The Indiana Joneses of the Plant World


We’ve got a treat of a feature in the March 21 issue for all you plant lovers out there.

I spoke to the wonderfully named Dr Sandy Primrose (what are the odds?) about his book on plant hunters.

These intrepid explorers searched far and wide for new species. Originally to decorate the gardens and orangeries of the super-rich and the Botanic Gardens, the job sort of disappeared during the war years, before re-emerging in the late 20th century as conservation missions.

In the course of putting this interview together for the page, I had to “prune” some of the answers Sandy gave us, which was a shame. The whole conversation was fascinating.

Here’s a couple of those answers that you won’t see in the mag — about orchid hunters. Don’t miss the full interview in this week’s issue!

What are some of your favourite stories of the plant hunters?

“The story which I really like is the one of Tom Hart Dyke in Central America. His team got captured by the FARC guerillas.

“I like two things about it. One is that he and his friend who was also captured decided one day they would play cricket and they got this piece of fruit and a stick and his friend bowls the piece of fruit, hits it with the stick and it goes ‘splat’ all over the leader of the guerrillas who were keeping them captive!

“He thought that was the end of them. And the other was his pal had a pair of boxer shorts with something like Micky Mouse or Donald Duck, and this FARC guerrilla comes in and she wants them! You can’t believe it, can you?”

In the book, Sandy tells the story of how Tom and his team were searching for orchids in the roadless area between Central American and South American called the Darien Gap.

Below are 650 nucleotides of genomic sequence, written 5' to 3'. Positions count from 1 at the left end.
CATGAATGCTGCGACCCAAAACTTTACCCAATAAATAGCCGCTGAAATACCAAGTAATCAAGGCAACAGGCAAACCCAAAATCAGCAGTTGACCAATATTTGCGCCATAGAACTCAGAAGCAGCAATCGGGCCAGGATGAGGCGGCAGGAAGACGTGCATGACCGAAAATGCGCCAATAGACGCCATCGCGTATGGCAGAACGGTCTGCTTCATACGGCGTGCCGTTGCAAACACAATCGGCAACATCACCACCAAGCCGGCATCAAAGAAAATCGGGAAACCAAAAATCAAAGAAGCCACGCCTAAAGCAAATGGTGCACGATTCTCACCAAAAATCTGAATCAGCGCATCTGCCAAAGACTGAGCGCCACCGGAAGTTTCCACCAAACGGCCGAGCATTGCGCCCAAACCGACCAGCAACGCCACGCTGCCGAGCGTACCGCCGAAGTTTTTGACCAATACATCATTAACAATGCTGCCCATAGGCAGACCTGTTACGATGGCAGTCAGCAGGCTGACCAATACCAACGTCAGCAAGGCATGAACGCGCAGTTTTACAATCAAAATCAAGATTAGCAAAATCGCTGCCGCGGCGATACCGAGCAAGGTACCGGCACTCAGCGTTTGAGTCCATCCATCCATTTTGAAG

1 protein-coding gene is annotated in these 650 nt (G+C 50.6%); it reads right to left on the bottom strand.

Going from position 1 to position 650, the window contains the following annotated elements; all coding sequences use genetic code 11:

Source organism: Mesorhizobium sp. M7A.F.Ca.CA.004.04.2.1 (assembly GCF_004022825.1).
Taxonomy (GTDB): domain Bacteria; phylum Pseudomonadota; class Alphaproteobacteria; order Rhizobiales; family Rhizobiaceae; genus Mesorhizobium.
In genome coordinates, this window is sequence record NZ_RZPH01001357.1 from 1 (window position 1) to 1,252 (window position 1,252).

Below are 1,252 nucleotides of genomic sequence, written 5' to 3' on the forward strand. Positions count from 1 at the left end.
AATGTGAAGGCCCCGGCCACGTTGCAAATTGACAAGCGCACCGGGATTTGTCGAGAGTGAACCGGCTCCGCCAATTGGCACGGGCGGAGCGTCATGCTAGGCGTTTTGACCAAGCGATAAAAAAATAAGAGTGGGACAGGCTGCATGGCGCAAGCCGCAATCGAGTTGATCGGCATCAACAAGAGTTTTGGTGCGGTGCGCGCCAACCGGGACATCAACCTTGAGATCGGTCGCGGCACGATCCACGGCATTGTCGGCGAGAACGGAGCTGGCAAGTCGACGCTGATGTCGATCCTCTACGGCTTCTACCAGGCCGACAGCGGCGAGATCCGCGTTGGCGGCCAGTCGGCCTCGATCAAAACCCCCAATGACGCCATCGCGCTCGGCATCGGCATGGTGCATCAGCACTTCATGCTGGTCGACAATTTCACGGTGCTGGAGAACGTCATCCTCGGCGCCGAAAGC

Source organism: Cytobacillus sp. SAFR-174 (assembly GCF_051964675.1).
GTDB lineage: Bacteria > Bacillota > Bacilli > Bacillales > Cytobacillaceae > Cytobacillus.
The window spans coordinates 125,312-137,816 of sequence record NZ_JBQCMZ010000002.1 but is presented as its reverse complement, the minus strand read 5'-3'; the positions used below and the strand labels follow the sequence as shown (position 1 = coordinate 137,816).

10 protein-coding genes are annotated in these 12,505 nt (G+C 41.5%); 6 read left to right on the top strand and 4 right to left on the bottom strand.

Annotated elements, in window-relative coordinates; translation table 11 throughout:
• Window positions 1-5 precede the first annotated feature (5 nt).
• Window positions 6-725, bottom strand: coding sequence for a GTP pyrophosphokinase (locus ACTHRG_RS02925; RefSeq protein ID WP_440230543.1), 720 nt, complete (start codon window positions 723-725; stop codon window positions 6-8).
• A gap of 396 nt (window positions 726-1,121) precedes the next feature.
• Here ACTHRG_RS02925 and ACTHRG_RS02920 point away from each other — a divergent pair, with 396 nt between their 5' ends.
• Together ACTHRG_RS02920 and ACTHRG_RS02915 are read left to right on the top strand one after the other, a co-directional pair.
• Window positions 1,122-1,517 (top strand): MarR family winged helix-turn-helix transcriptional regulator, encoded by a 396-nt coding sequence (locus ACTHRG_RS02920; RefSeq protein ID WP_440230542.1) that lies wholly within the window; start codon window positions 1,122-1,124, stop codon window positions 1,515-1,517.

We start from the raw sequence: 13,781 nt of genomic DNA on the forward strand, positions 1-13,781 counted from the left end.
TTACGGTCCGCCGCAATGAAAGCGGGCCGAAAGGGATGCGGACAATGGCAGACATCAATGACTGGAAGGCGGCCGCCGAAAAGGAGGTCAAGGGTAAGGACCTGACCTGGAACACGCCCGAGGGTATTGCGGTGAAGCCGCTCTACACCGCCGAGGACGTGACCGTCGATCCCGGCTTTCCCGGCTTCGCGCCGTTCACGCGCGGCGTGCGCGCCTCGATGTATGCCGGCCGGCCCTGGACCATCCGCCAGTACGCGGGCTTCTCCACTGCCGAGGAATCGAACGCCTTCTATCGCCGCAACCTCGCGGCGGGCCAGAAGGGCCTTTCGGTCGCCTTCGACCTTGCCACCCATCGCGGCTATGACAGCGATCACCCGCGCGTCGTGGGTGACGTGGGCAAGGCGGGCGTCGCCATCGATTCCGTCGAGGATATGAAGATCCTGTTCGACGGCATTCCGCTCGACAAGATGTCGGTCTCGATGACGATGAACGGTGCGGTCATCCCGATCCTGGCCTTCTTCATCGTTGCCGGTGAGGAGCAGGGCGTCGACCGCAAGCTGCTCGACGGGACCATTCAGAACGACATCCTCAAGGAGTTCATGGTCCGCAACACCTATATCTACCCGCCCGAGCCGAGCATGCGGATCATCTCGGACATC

They didn’t see a single one before FARC captured them.

Tom and team spent months in captivity, convinced they wouldn’t make it alive.

The guerrillas eventually released them. But in the end they had to turn back to the guerrilla camp and ask for directions to the nearest town!

Sandy devotes a whole section of the book to orchid hunters, who he describes as a breed all of their own. Adventurous to the point of putting their own lives in danger.

Photograph by Ed de Vogel.

These orchid hunters — what is it that makes them so special?

“The interesting thing is that orchid hunters are all men, and they are absolutely fixated by it.

“If you look at ornamental plants, there are female collectors. And same in the Botanic Gardens and so on . . . but orchid hunters?

“Orchids are a male thing (I don’t know why). They just get besotted with them.

“I think they’re nice to look at but I don’t get excited by them!”

Don’t miss the full feature in this week’s issue.

For more from Alex, read his blog here.

Alex Corlett

Alex is the "Friend's" Features Editor, working with the talented Features Team to bring you everything from cryptic crosswords to financial advice, knitting patterns to international travel and inspirational real life stories. Always on the hunt for a new feature idea, Alex also enjoys cycling and loves a good tea room.